Only a couple miles outside of Kingston, along the beautiful coast of Jamaica is a place tucked away on the beach called Bull Bay. Urban legend is that Bob Marley himself used to wake up every single morning to drive from his house on Hope Road in Kingston, to make splashes in the local river nearby.
The Wilmot family lives here. They are a unique brand of Rastafarians living on the island who have pioneered the careers of countless talented musicians and surfers who were born here. Billy Wilmot, who is the father of the clan, created the Jamaica Surfing Association and has sculpted many national champions since then, including some of his own sons. Their actual house is also a hostel called Jamnesia which also hosts a bi-monthly open stage with the same name. The Jamnesia stage is pretty synonymous with initiating some of Jamaica’s best musicians, including but not exclusive to people like Chronixx, who last year appeared on Joey Badass’ album and will be on stage at Coachella this year as well as Protoje who has will also share this year’s stage.
The Wilmots have for the most part carved a niche for themselves that has become relevant in the city, mostly by living outside of the city. Fuelled by natural elements and a detachment from the hustle and bustle of the city, creativity and innovation have free way to roam. We got to interview one of the Wilmot sons, Inilek, who is both a national winning surfer and musician.
Check it out below:
Q: Tell me a little about you and your family, and why you live so far from the city?
Inilek: Actually, my grandparents bought this property in 1952. My Dad grew up here, so my siblings and I ended up living here also. My grandfather actually said that he came back to look at the land, and when he looked at the beach and the view of kingston he decided that he wanted to live here. So, thats why we live here. He made that decision. And to be honest, having grown up here I would not have wanted to grow up anywhere else.
Q: What made the experience unique for you?
Inilek: Living here is not just a space. City living is looking across the road into someone else front yard. Largely, that is the city experience, especially in Kingston. We grew up around the sea, so automatically I would not want to live far from the ocean. But we are pretty near to Kingston in general, so you know, its the best of both worlds. I feel like being at the coast, the natural elements makes you feel a bit more free.
Q: Tell me what freedom means to you and how your landscape has affected that?
Inilek: For the past two years I’ve been managing a fish sanctuary, and that was directly related to my experience with growing up by the ocean. My Dad also has a band and because of that both me and my siblings grew up around music, but growing up in a natural landscape pretty much opens you up to different things, for e.g. music; soundtracks aligned with nature. So, whereas if I lived in an urban place I would listen to urban music, living in the country pretty much sets the pace for listening to a lot of guitar-centric bands and other bands like Matchbox 20, Coldplay and Dave Mathews Band as well as soft rock stuff generally.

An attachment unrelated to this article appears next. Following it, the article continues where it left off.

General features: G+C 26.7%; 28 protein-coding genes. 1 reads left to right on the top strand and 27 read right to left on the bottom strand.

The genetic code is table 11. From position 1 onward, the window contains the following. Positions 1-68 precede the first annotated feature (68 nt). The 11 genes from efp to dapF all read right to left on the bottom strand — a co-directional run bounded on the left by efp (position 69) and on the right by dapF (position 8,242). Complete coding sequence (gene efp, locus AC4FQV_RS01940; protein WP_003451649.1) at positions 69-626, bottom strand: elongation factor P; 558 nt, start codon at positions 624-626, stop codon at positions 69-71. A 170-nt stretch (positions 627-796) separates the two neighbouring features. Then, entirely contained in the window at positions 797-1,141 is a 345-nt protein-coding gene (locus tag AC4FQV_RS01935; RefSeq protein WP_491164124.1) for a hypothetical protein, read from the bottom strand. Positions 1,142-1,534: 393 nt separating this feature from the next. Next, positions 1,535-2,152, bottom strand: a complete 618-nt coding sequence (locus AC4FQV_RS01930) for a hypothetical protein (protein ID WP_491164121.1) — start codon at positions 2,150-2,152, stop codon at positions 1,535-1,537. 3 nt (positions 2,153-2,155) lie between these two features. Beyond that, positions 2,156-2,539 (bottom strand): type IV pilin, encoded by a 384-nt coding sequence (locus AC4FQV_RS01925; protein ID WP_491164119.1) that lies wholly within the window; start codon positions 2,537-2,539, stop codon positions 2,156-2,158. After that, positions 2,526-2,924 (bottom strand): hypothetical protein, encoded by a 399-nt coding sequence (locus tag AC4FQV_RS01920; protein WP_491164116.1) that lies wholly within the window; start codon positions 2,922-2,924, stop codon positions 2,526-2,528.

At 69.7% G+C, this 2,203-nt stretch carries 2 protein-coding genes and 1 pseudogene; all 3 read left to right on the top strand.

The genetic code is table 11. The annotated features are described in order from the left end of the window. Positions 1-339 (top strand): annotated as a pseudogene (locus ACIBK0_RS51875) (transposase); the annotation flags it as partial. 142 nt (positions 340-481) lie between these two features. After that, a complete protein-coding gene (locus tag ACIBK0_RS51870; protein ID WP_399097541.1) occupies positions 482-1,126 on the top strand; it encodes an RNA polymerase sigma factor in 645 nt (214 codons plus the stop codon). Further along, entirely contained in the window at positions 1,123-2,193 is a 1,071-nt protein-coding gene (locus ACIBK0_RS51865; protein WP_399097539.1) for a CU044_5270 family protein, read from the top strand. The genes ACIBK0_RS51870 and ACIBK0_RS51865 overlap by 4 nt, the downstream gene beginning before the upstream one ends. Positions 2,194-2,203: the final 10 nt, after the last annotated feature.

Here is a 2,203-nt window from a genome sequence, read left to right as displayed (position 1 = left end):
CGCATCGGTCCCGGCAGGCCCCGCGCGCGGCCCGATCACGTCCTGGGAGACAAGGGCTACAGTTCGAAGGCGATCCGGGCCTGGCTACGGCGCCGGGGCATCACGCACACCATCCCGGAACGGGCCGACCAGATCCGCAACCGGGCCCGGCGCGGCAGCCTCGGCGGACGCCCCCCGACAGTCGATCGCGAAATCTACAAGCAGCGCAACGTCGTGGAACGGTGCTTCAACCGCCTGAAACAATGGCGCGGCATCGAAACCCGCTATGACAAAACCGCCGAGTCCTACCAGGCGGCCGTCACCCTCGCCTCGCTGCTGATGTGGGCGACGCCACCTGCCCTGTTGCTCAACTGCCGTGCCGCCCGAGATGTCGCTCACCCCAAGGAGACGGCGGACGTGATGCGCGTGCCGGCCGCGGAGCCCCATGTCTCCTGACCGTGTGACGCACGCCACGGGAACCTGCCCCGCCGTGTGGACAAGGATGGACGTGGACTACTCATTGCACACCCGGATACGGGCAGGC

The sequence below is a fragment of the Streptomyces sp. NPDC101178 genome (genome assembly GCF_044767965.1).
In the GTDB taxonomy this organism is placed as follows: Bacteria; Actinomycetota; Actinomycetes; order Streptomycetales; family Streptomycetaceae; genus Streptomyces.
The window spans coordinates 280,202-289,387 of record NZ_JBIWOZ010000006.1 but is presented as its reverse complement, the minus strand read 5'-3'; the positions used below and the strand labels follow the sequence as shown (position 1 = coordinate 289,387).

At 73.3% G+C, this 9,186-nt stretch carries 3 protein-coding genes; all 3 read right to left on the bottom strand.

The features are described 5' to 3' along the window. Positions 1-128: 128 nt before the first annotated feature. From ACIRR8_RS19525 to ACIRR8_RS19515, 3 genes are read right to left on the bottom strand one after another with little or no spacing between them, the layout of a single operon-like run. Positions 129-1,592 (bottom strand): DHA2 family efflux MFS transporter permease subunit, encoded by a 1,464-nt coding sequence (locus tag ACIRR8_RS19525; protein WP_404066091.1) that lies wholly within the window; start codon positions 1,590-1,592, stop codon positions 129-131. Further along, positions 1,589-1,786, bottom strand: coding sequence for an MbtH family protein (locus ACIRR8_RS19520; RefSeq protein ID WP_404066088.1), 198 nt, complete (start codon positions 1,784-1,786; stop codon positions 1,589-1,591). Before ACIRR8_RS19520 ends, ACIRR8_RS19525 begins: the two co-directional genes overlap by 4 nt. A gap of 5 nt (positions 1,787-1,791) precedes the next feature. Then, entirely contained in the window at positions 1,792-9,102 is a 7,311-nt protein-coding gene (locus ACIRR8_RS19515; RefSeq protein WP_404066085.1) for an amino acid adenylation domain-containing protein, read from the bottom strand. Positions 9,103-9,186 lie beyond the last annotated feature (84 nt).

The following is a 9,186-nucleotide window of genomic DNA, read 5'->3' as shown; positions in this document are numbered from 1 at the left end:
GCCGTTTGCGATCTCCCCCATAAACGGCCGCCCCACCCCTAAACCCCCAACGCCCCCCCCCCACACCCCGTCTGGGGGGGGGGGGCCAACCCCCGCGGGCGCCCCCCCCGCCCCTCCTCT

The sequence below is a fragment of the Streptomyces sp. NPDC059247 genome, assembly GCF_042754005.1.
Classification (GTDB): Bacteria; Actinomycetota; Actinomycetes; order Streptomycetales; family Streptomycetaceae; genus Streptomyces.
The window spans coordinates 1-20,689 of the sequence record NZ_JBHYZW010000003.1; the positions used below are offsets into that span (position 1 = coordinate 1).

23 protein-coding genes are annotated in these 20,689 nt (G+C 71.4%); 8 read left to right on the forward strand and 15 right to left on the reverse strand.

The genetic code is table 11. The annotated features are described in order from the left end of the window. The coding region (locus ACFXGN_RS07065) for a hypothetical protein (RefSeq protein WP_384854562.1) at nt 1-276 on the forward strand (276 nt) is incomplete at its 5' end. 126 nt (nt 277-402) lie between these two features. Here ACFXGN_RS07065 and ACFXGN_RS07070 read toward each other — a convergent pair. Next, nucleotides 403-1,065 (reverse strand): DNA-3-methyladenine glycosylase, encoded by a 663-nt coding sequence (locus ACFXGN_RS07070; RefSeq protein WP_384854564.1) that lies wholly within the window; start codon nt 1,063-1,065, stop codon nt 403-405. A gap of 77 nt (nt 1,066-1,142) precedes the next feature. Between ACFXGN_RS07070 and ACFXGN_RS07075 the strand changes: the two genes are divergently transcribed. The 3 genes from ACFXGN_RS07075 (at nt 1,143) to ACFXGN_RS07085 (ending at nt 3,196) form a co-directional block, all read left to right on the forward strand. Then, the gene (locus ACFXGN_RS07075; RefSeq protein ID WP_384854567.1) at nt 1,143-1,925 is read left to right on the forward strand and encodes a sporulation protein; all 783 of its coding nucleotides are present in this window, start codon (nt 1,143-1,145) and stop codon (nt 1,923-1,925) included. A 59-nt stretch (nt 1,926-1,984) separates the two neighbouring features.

Q: And you also surf?
Inilek: Yes I do.
Q: Thats a bit unconventional for a Jamaican. Tell me how you got into that…
Inilek: My Dad learnt from someone older than him and he formed the Jamaican surfing association in 1998. So my dad used to bring us to watch him surfing when he was riding real waves. We started learning how to surf on belly boards; not to be confused with boogie boards. At fishing beaches you would have these cotton wood canoes, and even before my dad knew what surfing was when the canoes got old they would cut belly boards out of them and go belly surfing. So that was a thing that happened before we were even born and it later evolved into surfing. After a while he got us onto surf boards. When I was 9 I got into it a little more, and we competed in national championships both locally and abroad. I was the national champion like 4 times and my brother Icah was the national champion 7 times. We have some really good talent now so I’m not the best. We travel and we represent Jamaica. Our first trip representing Jamaica was in 2000. I haven’t been to a competition to represent Jamaica in about 3 years or so but I had a good run and I still compete locally from time to time.
Q: There’s a very iconic picture of you and your family floating around on the internet by Insight 51. Tell me about that…
Inilek: It was one of their advertising campaigns and they have a very distinct style. I think they're bought out now so their style isn’t that noticeable.
Q: I find those images really matched with your family aesthetic...
Inilek: Well, they actually had a concept and we made it genuine. They heard about our family before and so a lot of the stuff that they did was trying to bring our image and our lifestyle to the Australian market and also the international market.
Q: Do you think the impressionability of your family and lifestyle has anything to do with your detachment from the city? As well as the things you’ve achieved?
Inilek: Jamnesia (local music space for young musicians) and the surfing association was definitely started by my Dad. Jamaica has a lot of raw talent, he sculpted it into something realistic. The other kids parents definitely saw it as something that wasted their time. It came so naturally to us, because that way of thinking is all we’ve known. This is why I don’t think I could have lived in Kingston or the city in general because I feel the difference when I go there. The calm and serene that people feel when they come here I feel in reverse when I go there.